Anatomy of An FBI Memo: Why The FBI Has Major Problems Part 4 of 4

But look at it in another way, why did the FBI care? So what if the DEA and Suffolk DA did an investigation that resulted in Whitey being taken down. Shouldn’t the FBI rejoice that such a criminal was taken off the street? Or, was it part of its agreement with its TEI Whitey that he would be protected at all costs so he could continue his criminal ways. The only embarrassment would have been that the FBI was protecting these criminals and if it would have been embarrassed by doing that then one must ask why was it doing it.

The SAC did not stop there. He then had to impugn the integrity of Flanagan. He wrote: “I am not surprised at the attitude of DA Flanagan . . . [who] has proven to be an ineffective local prosecutor on any matters relating to organized crime or public corruption.” Flanagan was a prosecutor in Boston 32 years. He became DA in 1978  and reelected four times. In 1992 he was Executive Director of the National District Attorney’s Association a job he kept for 12 years. He was a man of the highest integrity.  Had Hoover been alive he might have tried to prevent Flanagan from gaining that distinction based on the scurrilous memo by the SAC.

The SAC continues saying he knows Connolly has a matter pending before the OPR (Office of Professional Responsibility that investigates those accused of misconduct or crimes) but continues “SSA Connolly is held in extremely high esteem by the Criminal Investigative Division and himself.” In a dozen years the FBI would have turned on him and said he was a rogue agent.

. The SAC also wrote about the corrupt agent John Morris who was Connolly’s supervisor who would admit taking bribes from Whitey and tipping him off about investigations that might entrap him. “SSA MORRIS is one of the most highly regarded Supervisors in the Boston Field Division and is also well known to the Crimiinal Investigative Division.”

Morris testified he took money. He also testified he tipped his informants off about FBI wiretaps. Unlike Agent Connolly, Morris was also shown to have been talking payoffs from the only other TEI he was involved with.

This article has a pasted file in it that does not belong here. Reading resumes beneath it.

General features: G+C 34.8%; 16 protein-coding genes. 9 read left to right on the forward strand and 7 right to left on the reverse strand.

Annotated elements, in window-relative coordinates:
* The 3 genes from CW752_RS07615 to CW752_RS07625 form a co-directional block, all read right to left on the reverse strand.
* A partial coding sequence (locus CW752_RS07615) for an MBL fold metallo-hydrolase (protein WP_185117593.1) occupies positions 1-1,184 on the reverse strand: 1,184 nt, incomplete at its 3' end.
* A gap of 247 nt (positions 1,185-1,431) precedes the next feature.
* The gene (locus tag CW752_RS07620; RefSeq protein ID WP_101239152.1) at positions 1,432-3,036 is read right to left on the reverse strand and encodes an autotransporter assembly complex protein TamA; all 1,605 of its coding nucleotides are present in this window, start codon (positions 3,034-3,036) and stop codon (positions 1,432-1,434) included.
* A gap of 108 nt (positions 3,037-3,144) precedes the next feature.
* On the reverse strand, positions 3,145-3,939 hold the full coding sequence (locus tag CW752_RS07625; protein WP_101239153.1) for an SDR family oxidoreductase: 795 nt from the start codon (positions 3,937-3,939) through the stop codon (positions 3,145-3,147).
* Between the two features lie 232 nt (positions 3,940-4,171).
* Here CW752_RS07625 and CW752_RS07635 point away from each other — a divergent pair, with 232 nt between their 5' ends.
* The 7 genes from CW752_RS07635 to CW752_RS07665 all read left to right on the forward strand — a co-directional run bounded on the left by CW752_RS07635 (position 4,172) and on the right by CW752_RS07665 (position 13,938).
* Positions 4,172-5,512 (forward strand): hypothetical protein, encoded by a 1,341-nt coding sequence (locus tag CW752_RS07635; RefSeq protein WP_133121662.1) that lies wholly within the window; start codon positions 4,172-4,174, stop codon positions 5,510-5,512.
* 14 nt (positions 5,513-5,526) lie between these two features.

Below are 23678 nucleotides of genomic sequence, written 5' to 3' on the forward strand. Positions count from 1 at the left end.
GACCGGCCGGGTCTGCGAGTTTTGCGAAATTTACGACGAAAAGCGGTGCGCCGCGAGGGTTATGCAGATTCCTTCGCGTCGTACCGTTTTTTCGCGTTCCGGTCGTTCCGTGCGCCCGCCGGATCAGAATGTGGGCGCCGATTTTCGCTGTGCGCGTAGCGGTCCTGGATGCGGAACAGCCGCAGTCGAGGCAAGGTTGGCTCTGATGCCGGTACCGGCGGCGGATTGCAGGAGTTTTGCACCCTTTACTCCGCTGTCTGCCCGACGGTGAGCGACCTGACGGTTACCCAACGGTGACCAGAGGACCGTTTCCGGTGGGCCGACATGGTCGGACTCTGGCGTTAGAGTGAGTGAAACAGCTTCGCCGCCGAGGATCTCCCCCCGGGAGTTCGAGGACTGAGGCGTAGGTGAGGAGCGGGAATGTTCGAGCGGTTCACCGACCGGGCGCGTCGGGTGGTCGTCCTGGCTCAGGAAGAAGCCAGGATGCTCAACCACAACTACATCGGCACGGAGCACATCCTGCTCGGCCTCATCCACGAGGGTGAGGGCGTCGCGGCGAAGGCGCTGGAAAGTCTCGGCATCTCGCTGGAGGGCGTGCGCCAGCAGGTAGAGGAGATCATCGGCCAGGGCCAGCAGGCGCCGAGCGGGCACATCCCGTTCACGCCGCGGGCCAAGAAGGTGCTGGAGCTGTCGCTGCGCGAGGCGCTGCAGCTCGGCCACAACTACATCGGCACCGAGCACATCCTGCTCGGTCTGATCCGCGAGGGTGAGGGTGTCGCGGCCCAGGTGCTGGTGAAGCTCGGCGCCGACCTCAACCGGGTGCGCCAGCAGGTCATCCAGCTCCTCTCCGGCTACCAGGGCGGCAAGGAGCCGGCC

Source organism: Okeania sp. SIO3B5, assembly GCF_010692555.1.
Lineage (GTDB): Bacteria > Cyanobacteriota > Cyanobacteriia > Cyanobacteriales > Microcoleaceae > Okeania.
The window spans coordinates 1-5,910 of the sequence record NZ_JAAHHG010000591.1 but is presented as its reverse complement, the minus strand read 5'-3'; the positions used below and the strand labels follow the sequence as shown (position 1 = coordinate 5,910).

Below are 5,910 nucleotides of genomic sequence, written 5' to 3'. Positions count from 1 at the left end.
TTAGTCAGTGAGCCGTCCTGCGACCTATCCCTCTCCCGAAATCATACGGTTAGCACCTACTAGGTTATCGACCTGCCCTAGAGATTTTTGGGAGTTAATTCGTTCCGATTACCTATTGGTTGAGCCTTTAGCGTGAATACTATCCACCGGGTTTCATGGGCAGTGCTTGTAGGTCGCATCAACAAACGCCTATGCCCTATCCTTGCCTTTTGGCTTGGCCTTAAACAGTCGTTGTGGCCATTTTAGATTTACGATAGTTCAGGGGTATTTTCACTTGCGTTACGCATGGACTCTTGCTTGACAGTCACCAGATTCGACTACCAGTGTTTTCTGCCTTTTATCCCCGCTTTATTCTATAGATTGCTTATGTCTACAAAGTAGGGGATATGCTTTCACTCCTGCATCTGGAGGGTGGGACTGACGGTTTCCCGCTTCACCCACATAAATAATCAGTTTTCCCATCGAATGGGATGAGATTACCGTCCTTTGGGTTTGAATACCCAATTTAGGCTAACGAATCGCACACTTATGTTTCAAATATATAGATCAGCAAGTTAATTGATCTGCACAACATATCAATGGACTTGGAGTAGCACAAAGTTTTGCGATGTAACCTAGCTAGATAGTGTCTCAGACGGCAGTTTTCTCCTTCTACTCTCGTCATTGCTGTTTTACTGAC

Morris would end up keeping his pension, become a government witness, and not spend a day in jail even though he testified his actions may have contributed to some of Whitey’s murders. Connolly has been in prison since 2002 and will probably die there. He has done more time and heavier time than Martorano who murdered 20 people.

The SAC ended by saying:  “I have informed no one in the FBI of this discussion and will not do so until I hear from you directly.” He called the situation awkward and delicate and wrote that he awaited hearing from the director.

I have no idea of the director’s response. I do know SAC Ahearn’s response was typical FBI. Rather than looking at its house to see it had problems, it attacked others trying to do their jobs in good faith. It brought in other people trying to obfuscate the issue. The lights were flashing red that it was protecting a bad person but it ran right through them preferring to believe everyone else was out of step other than itself.

This tells much about the FBI. It also casts a light on John Connolly how he was doing his job handling Whitey but when the FBI cover-up of him being an informant came undone he was tossed aside by the organization he served for twenty years. The most corrupt agent John Morris gets a pass; murderers do less time than an FBI agent who has received a death sentence; and less time than a woman to whom knowledge of Whitey’s crime were wrongfully imputed. If the FBI didn’t know whitey had murdered people how was a dental hygienist who fell in love with him to know. Yet, she has been sentenced to almost 9 years in prison and faces and additional four or five.

Sadly the Boston media intent on making Whitey into much more than he ever was, and ignoring  the untoward and despicable deals handed out by the government to murderers who worked with it, embrace  the idea that some type of justice is being done when non-violent people do more time than murderers. The media’s stone silence is is mandated by its past malfeasances. Like the FBI it fails to look at its own corruption.

4 replies on “Anatomy of An FBI Memo: Why The FBI Has Major Problems Part 4 of 4”

  1. Nice series, Matt.

    I can’t help wondering what this part of the world will be like when the BostonFedGlobe eventually collapses, as I expect will happen to much of what is now called mainstream media. I suppose los Federales will then cozy up to the Boston Herald, depending on what shape that newspaper is in, or cozy up to whatever media is left standing. Or will the world be closer to what Jefferson feared, a government without newspapers? In that case, the feds will cozy up to some compliant bloggers…or start blogging (under one or more fronts, naturally).

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